Games lead growth in Hasbro’s Q1

As the strong demand for games significantly boosted Q1 sales, the toy giant will launch the Hasbro Gaming Crate subscription service this summer.
April 24, 2017

Hasbro has its game face on. After Mattel missed its Q1 expectations with a 15% drop in global sales, Rhode Island-based Hasbro saw its revenue rise 2% to US$849.7 million and company earnings increase by 41% to US$68.6 million in the first quarter of the year.

The big winner was the toy giant’s Gaming category, which posted 43% growth in revenue to the tune of US$142.9 million. This was driven by new titles like Fantastic Gymnastics, robust digital gaming sales and this year’s viral sensation Pie-Face. Digital gaming sales rose thanks to higher revenue at Backflip Studios, in which Hasbro took a 70% stake back in 2013. (Habro’s Gaming category also saw gains both in Q4 2016 and fiscal 2016, due in large part to Magic: The Gathering, Pie-Face, Duel Masters, Simon, Bob-It and Speak-Out.)

To further capitalize on this growth in gamingand to compete with companies like Loot CrateHasbro has announced the launch of a subscription service called Hasbro Gaming Crate, which will launch in the US this summer.

Overall, the company’s Entertainment and Licensing segment saw revenue rise 24% to US$52.7 million, while the division’s operating profit increased 108% to US$11.3 million.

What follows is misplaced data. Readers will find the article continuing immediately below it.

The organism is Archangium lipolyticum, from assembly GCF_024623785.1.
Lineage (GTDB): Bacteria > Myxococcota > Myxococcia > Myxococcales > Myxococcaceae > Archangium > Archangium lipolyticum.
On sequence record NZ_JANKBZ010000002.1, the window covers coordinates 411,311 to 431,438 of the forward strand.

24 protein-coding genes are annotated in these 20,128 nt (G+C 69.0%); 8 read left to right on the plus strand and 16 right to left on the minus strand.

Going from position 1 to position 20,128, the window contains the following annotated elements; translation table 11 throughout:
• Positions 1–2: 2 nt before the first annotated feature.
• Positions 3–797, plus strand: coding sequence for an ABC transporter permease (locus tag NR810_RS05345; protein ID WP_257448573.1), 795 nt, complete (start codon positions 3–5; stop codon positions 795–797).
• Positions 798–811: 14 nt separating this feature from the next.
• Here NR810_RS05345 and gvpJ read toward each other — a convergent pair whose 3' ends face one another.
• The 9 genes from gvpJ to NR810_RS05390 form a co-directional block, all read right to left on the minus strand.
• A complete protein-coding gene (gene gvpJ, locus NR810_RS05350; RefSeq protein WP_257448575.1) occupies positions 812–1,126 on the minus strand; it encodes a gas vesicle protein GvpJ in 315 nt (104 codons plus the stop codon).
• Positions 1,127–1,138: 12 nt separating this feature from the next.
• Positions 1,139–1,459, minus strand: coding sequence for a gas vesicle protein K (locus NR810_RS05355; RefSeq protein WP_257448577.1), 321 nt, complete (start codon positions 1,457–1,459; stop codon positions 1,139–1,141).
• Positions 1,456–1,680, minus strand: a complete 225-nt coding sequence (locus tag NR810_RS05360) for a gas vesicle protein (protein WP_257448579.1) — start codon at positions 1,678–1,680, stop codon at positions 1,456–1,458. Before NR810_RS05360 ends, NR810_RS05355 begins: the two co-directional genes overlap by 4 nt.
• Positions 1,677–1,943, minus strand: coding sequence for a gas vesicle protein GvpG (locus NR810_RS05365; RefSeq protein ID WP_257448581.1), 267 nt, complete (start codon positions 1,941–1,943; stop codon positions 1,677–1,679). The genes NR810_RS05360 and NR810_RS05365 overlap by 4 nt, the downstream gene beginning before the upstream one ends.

Revenue for Franchise Brands increased 2% to US$423.6 million, driven by growth for Nerf, Transformers and Monopoly brands. Partner Brand sales, however, declined 18% to US$213 million. Growth from Beyblade and DreamWorks’ Trolls were offset by declines from Marvel and Star Wars brands.

Meanwhile, Emerging Brands revenue increased 25% to US$70.2 million in the first quarter, thanks to Baby Alive and Furreal Friends.

Hasbro’s US and Canada segment net revenues in Q1 increased 2% to US$451.6 million. International net revenues remained steady at US$345.3 million. On a regional basis, Europe and Asia Pacific revenues declined (4% and 1%, respectively), while Latin America and Emerging Markets saw revenues increase 16% and 20%, respectively.

Q1 2017 was a 14-week period, while the first quarter of 2016 was a 13-week period. According to Hasbro, operating profit was negatively impacted by the extra week because its timing adds an additional week of expense, but does not contribute a comparable level of revenue. Operating income in the US and Canada declined 17% to US$64.8 million, while international operating income declined 81% to US$500,000.



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